They had tons of data on all their employees and they were able to create this algorithm which consisted of a number of variables that actually did predict which of their employees were most likely to voluntarily leave the company [00:05:00] and then they put in place a training program for all the managers and supervisors to train them on this, the algorithm and the metric, and then also how to have conversations with employees that fit this model and were likely to voluntarily leave the company. And they were able to reduce their recruiting costs by over $2 million in less than a year.
And so I thought, "Wow, if they can do that with voluntary turnover, couldn't we do something like that with training and focusing on the scrap learning?" Which is the gap or the difference between training that's delivered and not applied back on the job because it waste time, waste money. And I thought, "Wouldn't it be cool if we could predict which learners were most likely to apply what they've learned in a training program, which weren't, which managers were most likely to support the training, which weren't, and be able to have that predictive data [00:06:00] so that we could use that to forecast and advance what was likely to happen with the training program. So that's kind of the backstory of where I got started with all this stuff.
Beth: That's great. That's an incredible achievement. I want to unpack some of those things because there's a lot there in what you just said. Let's start with this idea of scrap learning. As you said, this is the amount of learning that is in the training that does not get applied to the job, right?
Beth: How big of a problem is that?
Ken: There's been lots of research in this area. The two benchmark studies that I often reference in my presentations represent kind of a high end and the low end. The low end was some research that was done by a company called KnowledgeAdvisors. They were a software company here in Chicago where I live. And they created a software program called Metrics That Matter, which the large corporations use to automate the whole [00:07:00] measurement and evaluation of learning process. They had been very successful, had lots of clients back in a number of years ago or several years ago. They went into the back-end of that system to see what they could find around scrap learning and what percent of the training that was being delivered by all their clients was actually being applied back on the job and what they came up with is that, on average, about 45% of all training that gets delivered ends up as scrap, so just slightly less than half.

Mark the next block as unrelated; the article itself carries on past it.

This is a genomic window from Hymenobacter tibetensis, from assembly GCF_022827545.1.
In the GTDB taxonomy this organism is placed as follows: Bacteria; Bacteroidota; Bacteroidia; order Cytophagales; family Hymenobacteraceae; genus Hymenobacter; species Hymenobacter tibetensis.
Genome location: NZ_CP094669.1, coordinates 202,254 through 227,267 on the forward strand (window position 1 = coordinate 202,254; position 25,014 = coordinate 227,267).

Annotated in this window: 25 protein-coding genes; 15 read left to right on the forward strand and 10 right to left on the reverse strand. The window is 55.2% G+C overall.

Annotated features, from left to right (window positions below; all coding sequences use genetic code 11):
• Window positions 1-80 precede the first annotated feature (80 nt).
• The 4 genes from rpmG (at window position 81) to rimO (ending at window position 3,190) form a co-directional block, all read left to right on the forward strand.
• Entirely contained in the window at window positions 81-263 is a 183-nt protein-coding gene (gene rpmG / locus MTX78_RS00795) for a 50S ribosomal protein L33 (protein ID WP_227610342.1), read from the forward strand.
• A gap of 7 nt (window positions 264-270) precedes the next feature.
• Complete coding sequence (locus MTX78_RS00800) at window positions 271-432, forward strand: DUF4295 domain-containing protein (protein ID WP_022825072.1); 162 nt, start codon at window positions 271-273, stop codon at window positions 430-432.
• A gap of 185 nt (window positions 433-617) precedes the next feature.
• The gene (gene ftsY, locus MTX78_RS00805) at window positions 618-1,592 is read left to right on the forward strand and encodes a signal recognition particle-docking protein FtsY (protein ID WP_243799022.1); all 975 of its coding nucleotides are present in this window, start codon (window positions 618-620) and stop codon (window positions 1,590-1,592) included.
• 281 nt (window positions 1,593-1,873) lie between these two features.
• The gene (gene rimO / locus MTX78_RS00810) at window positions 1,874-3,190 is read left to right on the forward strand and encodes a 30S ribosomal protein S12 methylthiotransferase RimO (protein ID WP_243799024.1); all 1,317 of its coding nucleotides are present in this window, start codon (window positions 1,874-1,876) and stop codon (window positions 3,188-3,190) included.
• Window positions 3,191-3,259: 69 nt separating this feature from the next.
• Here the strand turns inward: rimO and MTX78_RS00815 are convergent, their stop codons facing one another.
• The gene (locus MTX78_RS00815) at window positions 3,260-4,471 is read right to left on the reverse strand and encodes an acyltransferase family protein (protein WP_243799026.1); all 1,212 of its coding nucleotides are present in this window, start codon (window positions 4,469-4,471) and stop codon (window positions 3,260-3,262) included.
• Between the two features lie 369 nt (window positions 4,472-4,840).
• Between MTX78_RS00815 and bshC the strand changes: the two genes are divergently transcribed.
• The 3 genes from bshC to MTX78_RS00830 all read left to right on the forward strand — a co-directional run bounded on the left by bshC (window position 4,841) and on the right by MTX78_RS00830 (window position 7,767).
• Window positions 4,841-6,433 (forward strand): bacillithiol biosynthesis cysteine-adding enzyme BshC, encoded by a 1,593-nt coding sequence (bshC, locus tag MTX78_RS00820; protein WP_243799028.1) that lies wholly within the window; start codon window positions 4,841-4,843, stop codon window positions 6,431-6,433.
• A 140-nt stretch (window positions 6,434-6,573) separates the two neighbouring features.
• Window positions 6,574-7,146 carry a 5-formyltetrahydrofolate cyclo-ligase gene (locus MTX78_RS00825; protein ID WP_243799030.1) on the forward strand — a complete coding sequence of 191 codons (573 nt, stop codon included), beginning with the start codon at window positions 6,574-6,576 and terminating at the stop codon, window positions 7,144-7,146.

The other extreme would be some research that was done by a guy by the name of Rob Brinkerhoff, who was a professor at Western Michigan University in their graduate program, Human Resource Development. He did a study in 2004 and a second one in 2008, two different training programs, two different organizations completely, [00:08:00] two different groups of learners, but he found essentially the same result and that is that around 85% of the training that gets delivered ends up as scrap.
Now in some cases, what he found, which was interesting, was that there were a significant chunk of people, actually about 65% of the learners, who would leave the training and their heart would be in the right spot. They would say, "Yes, I'm going to go back and apply this." And then when they got back on the job, stuff happened and things got in the way, and they ended up reverting back to their old ways within 30 days or less. So, when you added that number together with about 20% of the learners who go to the training program and then go back and do absolutely nothing, it came out to about 85% of the training ended up as scrap. Those are the benchmark ends. I've done some other research [00:09:00] with clients and I've looked at scrap learning and every time it's come, it's fallen within that 45% to 85%.
Beth: That's a huge problem. And it sounds like there's a methodology to sort of chip away at it in phases. As you said, first, you have to analyze what's happening, why is this the case, how are these numbers so big that this well-intentioned training given to well-intentioned learners doesn't transfer? I know, in predictive analytics, there are three phases to it. Could you walk us through phase one, the analytical part of it, just a little bit so we can sort of hear how the process works?
Ken: Sure. The phase one is all around identifying the causes of scraplearning. There's a quote that I use when I do my sessions and training that came from a guy by the name of Jim Blankenship who is a former [00:10:00] CEO of Netscape, and his quote is, "If you have data, let's look at the data. If all you have are opinions, let's just go with mine."